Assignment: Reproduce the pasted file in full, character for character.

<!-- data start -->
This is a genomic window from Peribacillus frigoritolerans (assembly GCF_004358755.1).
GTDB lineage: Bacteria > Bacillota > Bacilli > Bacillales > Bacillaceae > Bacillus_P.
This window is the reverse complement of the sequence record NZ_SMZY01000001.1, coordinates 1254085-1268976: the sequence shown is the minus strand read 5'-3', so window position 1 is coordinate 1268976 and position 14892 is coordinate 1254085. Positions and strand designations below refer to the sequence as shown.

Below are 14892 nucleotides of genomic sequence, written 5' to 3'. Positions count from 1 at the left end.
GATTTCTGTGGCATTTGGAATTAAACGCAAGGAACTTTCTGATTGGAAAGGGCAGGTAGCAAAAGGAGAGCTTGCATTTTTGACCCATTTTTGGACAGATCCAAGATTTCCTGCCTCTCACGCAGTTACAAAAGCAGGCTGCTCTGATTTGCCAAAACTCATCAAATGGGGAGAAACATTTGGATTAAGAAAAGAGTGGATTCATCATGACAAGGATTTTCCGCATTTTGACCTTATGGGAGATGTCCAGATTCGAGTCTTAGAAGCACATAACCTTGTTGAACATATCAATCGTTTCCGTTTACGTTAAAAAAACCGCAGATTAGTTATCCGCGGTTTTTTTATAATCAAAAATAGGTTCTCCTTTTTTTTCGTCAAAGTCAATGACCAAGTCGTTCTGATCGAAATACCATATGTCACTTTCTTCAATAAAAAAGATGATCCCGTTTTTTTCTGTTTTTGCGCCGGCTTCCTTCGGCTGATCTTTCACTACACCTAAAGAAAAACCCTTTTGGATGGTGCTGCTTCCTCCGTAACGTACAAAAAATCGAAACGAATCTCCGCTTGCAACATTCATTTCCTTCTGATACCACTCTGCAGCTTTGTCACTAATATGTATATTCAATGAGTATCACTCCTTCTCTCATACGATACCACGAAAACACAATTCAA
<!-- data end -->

This is a genomic window from Peribacillus frigoritolerans (assembly GCF_004358755.1).
GTDB lineage: Bacteria > Bacillota > Bacilli > Bacillales > Bacillaceae > Bacillus_P.
This window is the reverse complement of the sequence record NZ_SMZY01000001.1, coordinates 1254085-1268976: the sequence shown is the minus strand read 5'-3', so window position 1 is coordinate 1268976 and position 14892 is coordinate 1254085. Positions and strand designations below refer to the sequence as shown.

Below are 14892 nucleotides of genomic sequence, written 5' to 3'. Positions count from 1 at the left end.
GATTTCTGTGGCATTTGGAATTAAACGCAAGGAACTTTCTGATTGGAAAGGGCAGGTAGCAAAAGGAGAGCTTGCATTTTTGACCCATTTTTGGACAGATCCAAGATTTCCTGCCTCTCACGCAGTTACAAAAGCAGGCTGCTCTGATTTGCCAAAACTCATCAAATGGGGAGAAACATTTGGATTAAGAAAAGAGTGGATTCATCATGACAAGGATTTTCCGCATTTTGACCTTATGGGAGATGTCCAGATTCGAGTCTTAGAAGCACATAACCTTGTTGAACATATCAATCGTTTCCGTTTACGTTAAAAAAACCGCAGATTAGTTATCCGCGGTTTTTTTATAATCAAAAATAGGTTCTCCTTTTTTTTCGTCAAAGTCAATGACCAAGTCGTTCTGATCGAAATACCATATGTCACTTTCTTCAATAAAAAAGATGATCCCGTTTTTTTCTGTTTTTGCGCCGGCTTCCTTCGGCTGATCTTTCACTACACCTAAAGAAAAACCCTTTTGGATGGTGCTGCTTCCTCCGTAACGTACAAAAAATCGAAACGAATCTCCGCTTGCAACATTCATTTCCTTCTGATACCACTCTGCAGCTTTGTCACTAATATGTATATTCAATGAGTATCACTCCTTCTCTCATACGATACCACGAAAACACAATTCAA